Painted Fabric Chair
I’m a Craigslister through and through. It’s just the best. In the future, I’ll be giving my tips and tricks to getting the most out of Craigslist. But for now, I want to talk about this chair. It’s the same old story, time and time again, as soon as I saw this beauty on CL, I contacted them right away. I was shocked that it was still available. I think it was $35! The next day I packed up the crew and we went to pick up the chair. When I got it home, I saw that it was much nicer than I thought. It was sturdy which was very important because we were going to be using this chair daily.
Painting fabric is, for the most part and in my experience, cheaper and easier than reupholstering. CHEAP and EASY is a magical combination. And since the fabric was in such good condition, I knew painting it was the way to go. Since my dining room is almost all gray, I knew I wanted the wood part to be gray and the fabric to be white. There were scratches and marks on the frame but would I dare sand them away..they add character, right?!?!
The How To
What You’ll Need:
Cleaning supplies: e.g., a damp rag, paper towels, vacuum
A chair: 🙂
Paint of choice: I suggest Annie Sloan Chalk Paint because that’s what I use for painting fabric. Great coverage and very forgiving.
A few paint brushes
First, I vacuumed the fabric and made sure to get in the crevices. Next, I wiped down the entire chair with a damp rag. If it’s really yucky…keep cleaning.
Then, I painted the wood frame. I mixed Annie Sloan Pure White and Graphite to get gray. I usually mix 2 parts white with 1 part graphite. It’s not an exact science and this time that turned out to be the truth. It ended up being way too dark but I’ll show you that later. So first I tried the dry brush technique when painting the wood frame. I really wanted the “frenchiness” of the chair to shine through. I ended up doing a fuller coverage paint job at the end.
Then, I painted the fabric Annie Sloan Pure White. I made certain my brush was nice and wet. VERY WET! If you aren’t going to water down your paint then your brush must be wet. I would recommend watering down the paint. (Although I didn’t do that this time!) Paint in a normal painting motion. Not too much and not too little paint on the brush. This will be a little bit of trial and error…it’s the best way to learn.
Below you can see the fabric with one coat of paint. I do a lot of projects at night while the kiddos are sleeping so that’s why my progress pictures may be dark. You understand! Painting the fabric was extremely easy. I had painted fabric before on a different chair and it was very simple and although it is not a chair we use everyday, the fabric has held up nicely. How fabric turns out greatly depends upon the type of fabric you’re painting and this fabric was made for paint! It went on and covered with ease. I didn’t sand in between coats as I have heard you should do. I’m the kind of person that wants to see in how few steps I can accomplish a project. *After doing another painted fabric project, I recommend lightly sanding in between coats* Below, you can see streaks and discoloration…all normal stuff. I applied a second coat once that was dry and my dear husband and I decided it was too white..like blinding white…like my legs in the wintertime white. So, I mixed Old White and Pure White and got a perfect soft white which you will see in the final picture.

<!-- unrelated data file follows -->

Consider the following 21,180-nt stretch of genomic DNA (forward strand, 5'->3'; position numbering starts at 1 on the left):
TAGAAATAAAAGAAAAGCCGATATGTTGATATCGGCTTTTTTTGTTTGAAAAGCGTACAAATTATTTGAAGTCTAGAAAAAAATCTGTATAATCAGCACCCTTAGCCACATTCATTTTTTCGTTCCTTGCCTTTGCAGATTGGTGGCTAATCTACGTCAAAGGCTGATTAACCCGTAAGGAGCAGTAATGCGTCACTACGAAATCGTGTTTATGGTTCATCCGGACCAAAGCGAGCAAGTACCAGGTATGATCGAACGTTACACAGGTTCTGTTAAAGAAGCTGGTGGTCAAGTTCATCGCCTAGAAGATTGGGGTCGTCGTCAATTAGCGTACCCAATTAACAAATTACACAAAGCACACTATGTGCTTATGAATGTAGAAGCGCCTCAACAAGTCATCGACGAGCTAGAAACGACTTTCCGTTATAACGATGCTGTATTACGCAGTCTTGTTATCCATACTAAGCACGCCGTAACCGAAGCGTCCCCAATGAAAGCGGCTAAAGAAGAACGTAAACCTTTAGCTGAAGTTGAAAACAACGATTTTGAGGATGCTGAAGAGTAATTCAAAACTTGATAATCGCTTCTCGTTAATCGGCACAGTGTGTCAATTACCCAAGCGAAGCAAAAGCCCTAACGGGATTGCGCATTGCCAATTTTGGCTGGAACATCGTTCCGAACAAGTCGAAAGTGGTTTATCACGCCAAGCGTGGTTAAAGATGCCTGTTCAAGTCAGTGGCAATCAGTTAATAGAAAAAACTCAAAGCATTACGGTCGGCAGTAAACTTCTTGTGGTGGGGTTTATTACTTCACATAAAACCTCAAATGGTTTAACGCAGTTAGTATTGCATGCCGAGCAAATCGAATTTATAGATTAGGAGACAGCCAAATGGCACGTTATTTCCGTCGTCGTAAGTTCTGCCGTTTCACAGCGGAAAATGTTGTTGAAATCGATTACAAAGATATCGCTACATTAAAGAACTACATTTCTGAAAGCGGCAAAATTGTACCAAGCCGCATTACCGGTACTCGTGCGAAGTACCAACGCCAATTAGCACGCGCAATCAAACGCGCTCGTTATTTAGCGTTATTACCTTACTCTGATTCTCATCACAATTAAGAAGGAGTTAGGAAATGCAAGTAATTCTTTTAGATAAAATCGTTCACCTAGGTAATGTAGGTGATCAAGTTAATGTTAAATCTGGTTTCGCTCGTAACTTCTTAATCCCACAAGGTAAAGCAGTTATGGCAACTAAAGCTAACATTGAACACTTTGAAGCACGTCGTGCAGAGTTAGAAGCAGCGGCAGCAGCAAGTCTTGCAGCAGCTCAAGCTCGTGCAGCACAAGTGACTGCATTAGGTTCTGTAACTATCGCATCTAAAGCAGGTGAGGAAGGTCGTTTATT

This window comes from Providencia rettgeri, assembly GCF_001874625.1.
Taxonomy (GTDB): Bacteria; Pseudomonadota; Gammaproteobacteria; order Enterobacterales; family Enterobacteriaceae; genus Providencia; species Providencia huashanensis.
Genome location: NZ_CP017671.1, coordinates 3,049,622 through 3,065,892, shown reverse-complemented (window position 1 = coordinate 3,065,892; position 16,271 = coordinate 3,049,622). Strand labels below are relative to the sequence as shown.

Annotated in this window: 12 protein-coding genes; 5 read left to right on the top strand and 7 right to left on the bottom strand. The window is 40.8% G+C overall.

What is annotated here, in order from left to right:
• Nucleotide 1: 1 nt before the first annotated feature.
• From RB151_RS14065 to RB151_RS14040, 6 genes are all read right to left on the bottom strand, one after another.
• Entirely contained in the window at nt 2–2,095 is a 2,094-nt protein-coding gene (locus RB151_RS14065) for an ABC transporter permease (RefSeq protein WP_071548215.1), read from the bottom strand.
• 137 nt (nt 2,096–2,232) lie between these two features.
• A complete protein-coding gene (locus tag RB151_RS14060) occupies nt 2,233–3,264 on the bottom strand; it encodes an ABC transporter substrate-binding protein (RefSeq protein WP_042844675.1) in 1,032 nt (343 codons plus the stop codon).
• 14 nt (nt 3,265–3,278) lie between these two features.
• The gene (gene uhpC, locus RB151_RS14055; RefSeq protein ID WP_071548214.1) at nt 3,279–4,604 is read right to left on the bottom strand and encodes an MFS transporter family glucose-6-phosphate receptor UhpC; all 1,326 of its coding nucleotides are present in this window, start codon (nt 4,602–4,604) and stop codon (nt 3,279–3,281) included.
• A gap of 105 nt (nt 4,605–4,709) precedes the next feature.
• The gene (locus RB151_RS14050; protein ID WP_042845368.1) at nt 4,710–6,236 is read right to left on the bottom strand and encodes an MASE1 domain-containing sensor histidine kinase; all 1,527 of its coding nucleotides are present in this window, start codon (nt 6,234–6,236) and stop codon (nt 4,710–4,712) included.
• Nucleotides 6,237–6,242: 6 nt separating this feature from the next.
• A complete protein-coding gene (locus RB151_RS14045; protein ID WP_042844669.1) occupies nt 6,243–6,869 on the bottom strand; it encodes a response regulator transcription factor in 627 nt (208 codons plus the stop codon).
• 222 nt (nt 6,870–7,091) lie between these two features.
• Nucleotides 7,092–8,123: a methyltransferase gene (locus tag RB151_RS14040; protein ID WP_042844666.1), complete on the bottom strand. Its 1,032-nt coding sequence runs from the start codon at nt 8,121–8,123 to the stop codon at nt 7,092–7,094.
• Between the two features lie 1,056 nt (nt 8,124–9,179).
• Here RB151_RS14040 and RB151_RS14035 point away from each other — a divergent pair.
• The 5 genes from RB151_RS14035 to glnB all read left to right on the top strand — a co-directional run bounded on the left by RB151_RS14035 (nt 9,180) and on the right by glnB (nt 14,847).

Now it’s time for touch up. If you’re a perfectionist…look the other way. I am not a perfectionist. I’m kind of a sloppy painter. I often…well…always have to go back and fix my mistakes.
Next, I took it out back to sand it. Simple sanding here. I started with 400 grit and then worked my way down to 200 grit. Start with the softer grit, it will save you a lot of stress. I’ll post a distressing “how to” soon! At this point, I also waxed the entire chair at this point. Waxing the fabric is just like waxing the wood. I use paper towels to wax (yes, I skip the brushes altogether). I also prefer to let my wax sit in the sunshine for a bit so its nice and pliable. If you haven’t waxed, the best thing do to is to put a quarter size amount on a brush or towel and do small sections at a time.
After I took it inside to take the after photo I realized…….I don’t like it! The frame was way too dark and the painted fabric was way too white. The picture doesn’t really give a good example of what it really looked like.
So it was time to tweak my gray mix. I added more white (either Pure or Old White in Annie Sloan will do) until I got to the color I wanted. And then I added some very light white accents that helped age the chair. Then I mixed some Pure and Old White together to get a nice soft white for the fabric…..repeat all the steps and here you go….
It doesn’t look too different in the picture, but like I said, it was VERY dark at first. But that’s the beauty of painting with chalk paint…mix it until you find your perfect color. Don’t be afraid to layer paint colors either. I’ve never run into a painting mistake I couldn’t fit. I didn’t wax it again but I may down the road.
And that’s it! Here it is. A Craigslist chair painted from top to bottom with Annie Sloan Chalk Paint. The painted fabric is soft and feels like leather. I do not know for certain how it will hold up to daily use. Will it stain? Will it get hard? Will it crack? These are all questions I will answer when I do a review of this painted fa chair in a few months.
Have an amazing day!
And remember, you did it yourself and it will probably show. Embrace the DIY life.